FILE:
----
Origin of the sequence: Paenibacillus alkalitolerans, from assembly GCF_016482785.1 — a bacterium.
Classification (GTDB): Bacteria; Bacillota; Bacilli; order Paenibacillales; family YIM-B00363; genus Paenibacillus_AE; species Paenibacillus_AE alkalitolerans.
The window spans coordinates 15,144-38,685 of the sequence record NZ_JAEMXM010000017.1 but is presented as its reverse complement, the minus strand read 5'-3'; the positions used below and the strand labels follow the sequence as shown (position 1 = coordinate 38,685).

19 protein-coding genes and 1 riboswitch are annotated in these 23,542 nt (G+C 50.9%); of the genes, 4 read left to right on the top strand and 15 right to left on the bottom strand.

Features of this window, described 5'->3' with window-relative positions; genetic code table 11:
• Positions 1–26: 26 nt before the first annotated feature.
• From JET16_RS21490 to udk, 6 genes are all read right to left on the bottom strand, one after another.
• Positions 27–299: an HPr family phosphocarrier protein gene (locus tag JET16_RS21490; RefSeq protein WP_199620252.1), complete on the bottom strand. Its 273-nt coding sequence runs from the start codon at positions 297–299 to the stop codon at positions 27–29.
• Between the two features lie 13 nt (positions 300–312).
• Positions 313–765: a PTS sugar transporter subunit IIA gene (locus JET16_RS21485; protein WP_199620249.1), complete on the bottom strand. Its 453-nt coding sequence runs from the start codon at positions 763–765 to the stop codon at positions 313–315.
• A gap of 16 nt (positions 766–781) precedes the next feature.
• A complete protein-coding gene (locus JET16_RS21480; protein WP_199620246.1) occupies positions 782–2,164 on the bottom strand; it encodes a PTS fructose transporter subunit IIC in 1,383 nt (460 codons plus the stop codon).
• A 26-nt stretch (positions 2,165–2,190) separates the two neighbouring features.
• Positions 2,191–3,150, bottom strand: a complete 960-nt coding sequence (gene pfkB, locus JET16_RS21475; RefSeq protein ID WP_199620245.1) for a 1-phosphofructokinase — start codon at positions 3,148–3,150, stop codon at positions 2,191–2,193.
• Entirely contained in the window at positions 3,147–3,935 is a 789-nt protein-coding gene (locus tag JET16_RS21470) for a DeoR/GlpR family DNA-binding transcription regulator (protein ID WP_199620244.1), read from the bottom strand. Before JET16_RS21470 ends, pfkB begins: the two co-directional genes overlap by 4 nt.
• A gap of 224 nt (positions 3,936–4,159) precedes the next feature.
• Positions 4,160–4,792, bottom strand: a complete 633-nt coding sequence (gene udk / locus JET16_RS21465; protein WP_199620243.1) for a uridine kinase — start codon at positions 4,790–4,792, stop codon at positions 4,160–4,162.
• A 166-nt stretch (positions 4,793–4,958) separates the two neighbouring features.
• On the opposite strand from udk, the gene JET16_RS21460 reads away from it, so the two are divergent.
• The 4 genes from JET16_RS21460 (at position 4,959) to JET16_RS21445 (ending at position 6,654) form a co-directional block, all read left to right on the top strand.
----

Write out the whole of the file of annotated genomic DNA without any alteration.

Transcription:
Origin of the sequence: Paenibacillus alkalitolerans, from assembly GCF_016482785.1 — a bacterium.
Classification (GTDB): Bacteria; Bacillota; Bacilli; order Paenibacillales; family YIM-B00363; genus Paenibacillus_AE; species Paenibacillus_AE alkalitolerans.
The window spans coordinates 15,144-38,685 of the sequence record NZ_JAEMXM010000017.1 but is presented as its reverse complement, the minus strand read 5'-3'; the positions used below and the strand labels follow the sequence as shown (position 1 = coordinate 38,685).

19 protein-coding genes and 1 riboswitch are annotated in these 23,542 nt (G+C 50.9%); of the genes, 4 read left to right on the top strand and 15 right to left on the bottom strand.

Features of this window, described 5'->3' with window-relative positions; genetic code table 11:
• Positions 1–26: 26 nt before the first annotated feature.
• From JET16_RS21490 to udk, 6 genes are all read right to left on the bottom strand, one after another.
• Positions 27–299: an HPr family phosphocarrier protein gene (locus tag JET16_RS21490; RefSeq protein WP_199620252.1), complete on the bottom strand. Its 273-nt coding sequence runs from the start codon at positions 297–299 to the stop codon at positions 27–29.
• Between the two features lie 13 nt (positions 300–312).
• Positions 313–765: a PTS sugar transporter subunit IIA gene (locus JET16_RS21485; protein WP_199620249.1), complete on the bottom strand. Its 453-nt coding sequence runs from the start codon at positions 763–765 to the stop codon at positions 313–315.
• A gap of 16 nt (positions 766–781) precedes the next feature.
• A complete protein-coding gene (locus JET16_RS21480; protein WP_199620246.1) occupies positions 782–2,164 on the bottom strand; it encodes a PTS fructose transporter subunit IIC in 1,383 nt (460 codons plus the stop codon).
• A 26-nt stretch (positions 2,165–2,190) separates the two neighbouring features.
• Positions 2,191–3,150, bottom strand: a complete 960-nt coding sequence (gene pfkB, locus JET16_RS21475; RefSeq protein ID WP_199620245.1) for a 1-phosphofructokinase — start codon at positions 3,148–3,150, stop codon at positions 2,191–2,193.
• Entirely contained in the window at positions 3,147–3,935 is a 789-nt protein-coding gene (locus tag JET16_RS21470) for a DeoR/GlpR family DNA-binding transcription regulator (protein ID WP_199620244.1), read from the bottom strand. Before JET16_RS21470 ends, pfkB begins: the two co-directional genes overlap by 4 nt.
• A gap of 224 nt (positions 3,936–4,159) precedes the next feature.
• Positions 4,160–4,792, bottom strand: a complete 633-nt coding sequence (gene udk / locus JET16_RS21465; protein WP_199620243.1) for a uridine kinase — start codon at positions 4,790–4,792, stop codon at positions 4,160–4,162.
• A 166-nt stretch (positions 4,793–4,958) separates the two neighbouring features.
• On the opposite strand from udk, the gene JET16_RS21460 reads away from it, so the two are divergent.
• The 4 genes from JET16_RS21460 (at position 4,959) to JET16_RS21445 (ending at position 6,654) form a co-directional block, all read left to right on the top strand.